As the political will to enact federal legalization of medicinal or recreational marijuana continues to evade Senate and Congress, smaller jurisdictions across the country are putting their own regulation ordinance on the books. But this time, such proposed legislation is striking close to home for federal lawmakers; Washington D.C.’s Mayor Muriel E. Bowser introduced a bill on Thursday that would give the go-ahead to recreational cannabis sales in the nation’s capital.
“We want to be able to regulate, we want to be able to make sure we are collecting our fair share in taxes, we want to invest those taxes in ways that affect communities that have been disproportionately affected, and we want to train and hire D.C. residents,” Bowser told the Washington Post.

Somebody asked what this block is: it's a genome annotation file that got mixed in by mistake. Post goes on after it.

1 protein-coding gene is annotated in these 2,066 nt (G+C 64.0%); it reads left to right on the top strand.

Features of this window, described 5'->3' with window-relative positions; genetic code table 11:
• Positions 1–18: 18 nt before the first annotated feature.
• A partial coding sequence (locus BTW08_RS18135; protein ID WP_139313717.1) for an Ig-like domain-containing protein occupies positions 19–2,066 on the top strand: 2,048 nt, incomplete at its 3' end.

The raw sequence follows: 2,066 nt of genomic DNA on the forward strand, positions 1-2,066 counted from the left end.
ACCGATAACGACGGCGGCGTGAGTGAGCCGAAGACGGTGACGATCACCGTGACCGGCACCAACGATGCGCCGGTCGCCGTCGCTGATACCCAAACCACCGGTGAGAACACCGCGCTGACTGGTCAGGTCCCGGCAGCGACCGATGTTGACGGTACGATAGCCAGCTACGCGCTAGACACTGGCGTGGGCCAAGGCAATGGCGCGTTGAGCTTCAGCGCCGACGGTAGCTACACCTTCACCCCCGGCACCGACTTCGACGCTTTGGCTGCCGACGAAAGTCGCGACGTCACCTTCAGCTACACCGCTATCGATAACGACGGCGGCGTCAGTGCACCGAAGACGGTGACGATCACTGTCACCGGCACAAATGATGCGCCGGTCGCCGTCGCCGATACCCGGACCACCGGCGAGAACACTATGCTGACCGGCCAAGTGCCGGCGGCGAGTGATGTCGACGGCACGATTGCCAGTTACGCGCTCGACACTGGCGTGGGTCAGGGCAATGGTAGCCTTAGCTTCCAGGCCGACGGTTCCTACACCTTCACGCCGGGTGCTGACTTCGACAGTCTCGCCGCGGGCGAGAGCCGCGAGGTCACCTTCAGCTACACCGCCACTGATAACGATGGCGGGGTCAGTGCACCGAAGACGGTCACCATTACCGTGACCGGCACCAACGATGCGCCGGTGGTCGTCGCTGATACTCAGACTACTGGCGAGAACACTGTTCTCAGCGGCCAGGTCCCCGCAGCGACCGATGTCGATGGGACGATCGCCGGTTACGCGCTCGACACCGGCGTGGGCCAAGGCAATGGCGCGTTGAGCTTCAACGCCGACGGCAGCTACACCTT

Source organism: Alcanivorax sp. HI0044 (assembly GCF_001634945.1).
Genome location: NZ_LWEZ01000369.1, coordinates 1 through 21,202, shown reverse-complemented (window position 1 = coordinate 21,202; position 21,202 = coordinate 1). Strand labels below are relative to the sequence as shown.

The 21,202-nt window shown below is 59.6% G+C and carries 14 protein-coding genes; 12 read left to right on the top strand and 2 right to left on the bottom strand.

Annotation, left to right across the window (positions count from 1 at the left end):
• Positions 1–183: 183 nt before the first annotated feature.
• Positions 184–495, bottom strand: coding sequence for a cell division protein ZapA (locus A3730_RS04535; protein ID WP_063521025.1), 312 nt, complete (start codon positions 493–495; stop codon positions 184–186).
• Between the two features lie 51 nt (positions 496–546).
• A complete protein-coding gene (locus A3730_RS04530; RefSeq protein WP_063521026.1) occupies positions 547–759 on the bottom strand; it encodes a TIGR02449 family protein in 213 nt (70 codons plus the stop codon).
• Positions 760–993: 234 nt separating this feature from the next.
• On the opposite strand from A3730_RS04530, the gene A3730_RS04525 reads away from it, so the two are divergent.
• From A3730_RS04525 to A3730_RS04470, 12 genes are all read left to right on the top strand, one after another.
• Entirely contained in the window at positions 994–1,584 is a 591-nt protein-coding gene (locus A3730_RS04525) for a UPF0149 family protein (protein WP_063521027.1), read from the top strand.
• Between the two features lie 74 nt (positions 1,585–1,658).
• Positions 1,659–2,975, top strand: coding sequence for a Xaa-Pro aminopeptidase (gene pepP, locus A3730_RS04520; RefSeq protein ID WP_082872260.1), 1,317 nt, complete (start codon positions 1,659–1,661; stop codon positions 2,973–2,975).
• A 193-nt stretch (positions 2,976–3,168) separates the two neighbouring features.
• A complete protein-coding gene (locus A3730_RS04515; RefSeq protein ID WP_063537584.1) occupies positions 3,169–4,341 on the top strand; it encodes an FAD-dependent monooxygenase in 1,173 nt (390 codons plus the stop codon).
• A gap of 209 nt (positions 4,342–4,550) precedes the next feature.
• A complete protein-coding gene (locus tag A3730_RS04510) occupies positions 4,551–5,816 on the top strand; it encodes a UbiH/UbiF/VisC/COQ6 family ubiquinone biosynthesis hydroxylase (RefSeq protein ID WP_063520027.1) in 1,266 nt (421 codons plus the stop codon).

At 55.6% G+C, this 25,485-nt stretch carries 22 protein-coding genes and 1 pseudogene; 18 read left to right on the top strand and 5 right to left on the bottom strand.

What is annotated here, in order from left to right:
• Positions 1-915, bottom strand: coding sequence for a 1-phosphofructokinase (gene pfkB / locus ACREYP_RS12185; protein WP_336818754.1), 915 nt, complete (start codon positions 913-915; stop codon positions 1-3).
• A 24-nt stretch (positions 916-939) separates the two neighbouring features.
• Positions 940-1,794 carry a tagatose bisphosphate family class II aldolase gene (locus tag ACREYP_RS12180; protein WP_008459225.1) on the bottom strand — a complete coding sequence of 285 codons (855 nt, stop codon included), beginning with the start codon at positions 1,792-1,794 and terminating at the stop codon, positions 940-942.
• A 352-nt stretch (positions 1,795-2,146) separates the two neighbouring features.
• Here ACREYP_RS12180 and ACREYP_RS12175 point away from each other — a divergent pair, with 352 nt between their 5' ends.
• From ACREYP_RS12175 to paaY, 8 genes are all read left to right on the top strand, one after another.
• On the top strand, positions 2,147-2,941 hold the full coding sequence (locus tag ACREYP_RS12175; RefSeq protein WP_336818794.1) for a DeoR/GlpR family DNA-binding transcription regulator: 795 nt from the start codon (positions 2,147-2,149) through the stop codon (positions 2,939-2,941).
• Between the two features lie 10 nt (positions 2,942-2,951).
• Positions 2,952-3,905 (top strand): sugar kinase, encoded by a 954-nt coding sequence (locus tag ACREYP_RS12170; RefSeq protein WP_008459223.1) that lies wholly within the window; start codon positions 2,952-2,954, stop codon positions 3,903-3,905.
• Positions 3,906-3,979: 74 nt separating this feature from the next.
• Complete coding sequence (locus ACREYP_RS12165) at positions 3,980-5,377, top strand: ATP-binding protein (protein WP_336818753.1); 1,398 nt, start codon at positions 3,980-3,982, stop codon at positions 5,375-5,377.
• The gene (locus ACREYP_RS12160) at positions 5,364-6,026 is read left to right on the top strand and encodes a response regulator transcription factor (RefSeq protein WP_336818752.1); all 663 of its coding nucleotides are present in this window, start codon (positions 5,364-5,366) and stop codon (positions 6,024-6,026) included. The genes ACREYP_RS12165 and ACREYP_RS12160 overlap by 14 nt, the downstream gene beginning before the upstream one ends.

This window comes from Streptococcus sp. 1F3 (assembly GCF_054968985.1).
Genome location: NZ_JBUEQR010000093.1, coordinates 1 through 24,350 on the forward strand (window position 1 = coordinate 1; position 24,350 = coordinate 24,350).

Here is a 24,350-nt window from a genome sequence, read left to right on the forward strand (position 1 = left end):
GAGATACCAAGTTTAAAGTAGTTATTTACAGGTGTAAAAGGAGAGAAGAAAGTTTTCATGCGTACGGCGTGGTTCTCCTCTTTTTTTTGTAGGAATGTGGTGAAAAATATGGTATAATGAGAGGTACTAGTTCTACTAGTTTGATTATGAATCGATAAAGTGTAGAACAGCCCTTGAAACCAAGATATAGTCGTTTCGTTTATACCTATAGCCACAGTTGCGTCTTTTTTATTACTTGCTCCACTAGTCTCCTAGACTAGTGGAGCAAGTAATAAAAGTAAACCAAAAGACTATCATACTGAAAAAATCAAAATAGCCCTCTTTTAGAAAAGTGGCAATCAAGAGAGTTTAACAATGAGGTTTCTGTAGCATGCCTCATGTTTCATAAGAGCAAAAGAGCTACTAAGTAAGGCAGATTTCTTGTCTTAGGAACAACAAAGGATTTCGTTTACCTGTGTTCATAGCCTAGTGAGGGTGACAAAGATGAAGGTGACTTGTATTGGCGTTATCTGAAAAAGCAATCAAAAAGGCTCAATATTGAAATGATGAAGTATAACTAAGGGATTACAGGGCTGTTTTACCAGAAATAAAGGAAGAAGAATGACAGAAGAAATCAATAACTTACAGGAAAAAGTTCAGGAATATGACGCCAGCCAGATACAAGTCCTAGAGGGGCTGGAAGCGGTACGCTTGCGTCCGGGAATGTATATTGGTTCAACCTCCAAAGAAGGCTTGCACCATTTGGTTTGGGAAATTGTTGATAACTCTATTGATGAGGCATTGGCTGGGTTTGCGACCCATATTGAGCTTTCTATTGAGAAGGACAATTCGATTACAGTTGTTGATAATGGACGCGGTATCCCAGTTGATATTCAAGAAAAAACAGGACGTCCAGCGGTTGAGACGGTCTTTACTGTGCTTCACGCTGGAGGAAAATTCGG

The mayor torpedoed the city council’s attempt to legalize dispensaries in 2016, when she cautioned that the moment was not right for such an expansion of access.
Bowser’s plan includes language aimed at correcting the War on Drugs’ devastating impact on D.C.’s communities. Criminal records of misdemeanor marijuana possession charges would be automatically sealed. The bill also presents a 60 percent quote of cannabis entrepreneurs and employees to be made up of city residents. The council